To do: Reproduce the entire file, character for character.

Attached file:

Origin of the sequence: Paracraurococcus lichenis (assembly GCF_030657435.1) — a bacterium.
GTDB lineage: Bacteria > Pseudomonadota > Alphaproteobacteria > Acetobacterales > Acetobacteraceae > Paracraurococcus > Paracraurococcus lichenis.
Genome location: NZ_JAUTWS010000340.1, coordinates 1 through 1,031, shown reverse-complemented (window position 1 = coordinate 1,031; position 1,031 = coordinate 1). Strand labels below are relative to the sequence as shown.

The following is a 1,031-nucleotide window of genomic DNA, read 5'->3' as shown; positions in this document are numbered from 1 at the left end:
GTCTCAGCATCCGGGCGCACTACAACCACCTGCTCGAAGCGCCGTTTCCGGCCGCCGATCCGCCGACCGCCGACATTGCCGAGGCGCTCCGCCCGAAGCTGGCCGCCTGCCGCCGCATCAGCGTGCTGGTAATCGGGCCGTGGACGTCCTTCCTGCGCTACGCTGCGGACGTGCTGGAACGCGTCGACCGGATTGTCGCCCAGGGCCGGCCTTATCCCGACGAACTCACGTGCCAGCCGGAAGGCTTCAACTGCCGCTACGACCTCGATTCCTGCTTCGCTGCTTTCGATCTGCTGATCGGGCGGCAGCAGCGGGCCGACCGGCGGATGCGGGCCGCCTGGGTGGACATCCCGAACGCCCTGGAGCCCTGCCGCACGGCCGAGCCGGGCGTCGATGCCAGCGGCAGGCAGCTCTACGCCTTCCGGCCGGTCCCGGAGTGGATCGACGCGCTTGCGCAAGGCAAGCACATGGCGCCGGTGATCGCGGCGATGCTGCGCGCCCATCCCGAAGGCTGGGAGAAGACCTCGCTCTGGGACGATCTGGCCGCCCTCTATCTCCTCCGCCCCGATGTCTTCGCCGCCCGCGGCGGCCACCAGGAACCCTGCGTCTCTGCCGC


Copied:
Origin of the sequence: Paracraurococcus lichenis (assembly GCF_030657435.1) — a bacterium.
GTDB lineage: Bacteria > Pseudomonadota > Alphaproteobacteria > Acetobacterales > Acetobacteraceae > Paracraurococcus > Paracraurococcus lichenis.
Genome location: NZ_JAUTWS010000340.1, coordinates 1 through 1,031, shown reverse-complemented (window position 1 = coordinate 1,031; position 1,031 = coordinate 1). Strand labels below are relative to the sequence as shown.

The following is a 1,031-nucleotide window of genomic DNA, read 5'->3' as shown; positions in this document are numbered from 1 at the left end:
GTCTCAGCATCCGGGCGCACTACAACCACCTGCTCGAAGCGCCGTTTCCGGCCGCCGATCCGCCGACCGCCGACATTGCCGAGGCGCTCCGCCCGAAGCTGGCCGCCTGCCGCCGCATCAGCGTGCTGGTAATCGGGCCGTGGACGTCCTTCCTGCGCTACGCTGCGGACGTGCTGGAACGCGTCGACCGGATTGTCGCCCAGGGCCGGCCTTATCCCGACGAACTCACGTGCCAGCCGGAAGGCTTCAACTGCCGCTACGACCTCGATTCCTGCTTCGCTGCTTTCGATCTGCTGATCGGGCGGCAGCAGCGGGCCGACCGGCGGATGCGGGCCGCCTGGGTGGACATCCCGAACGCCCTGGAGCCCTGCCGCACGGCCGAGCCGGGCGTCGATGCCAGCGGCAGGCAGCTCTACGCCTTCCGGCCGGTCCCGGAGTGGATCGACGCGCTTGCGCAAGGCAAGCACATGGCGCCGGTGATCGCGGCGATGCTGCGCGCCCATCCCGAAGGCTGGGAGAAGACCTCGCTCTGGGACGATCTGGCCGCCCTCTATCTCCTCCGCCCCGATGTCTTCGCCGCCCGCGGCGGCCACCAGGAACCCTGCGTCTCTGCCGC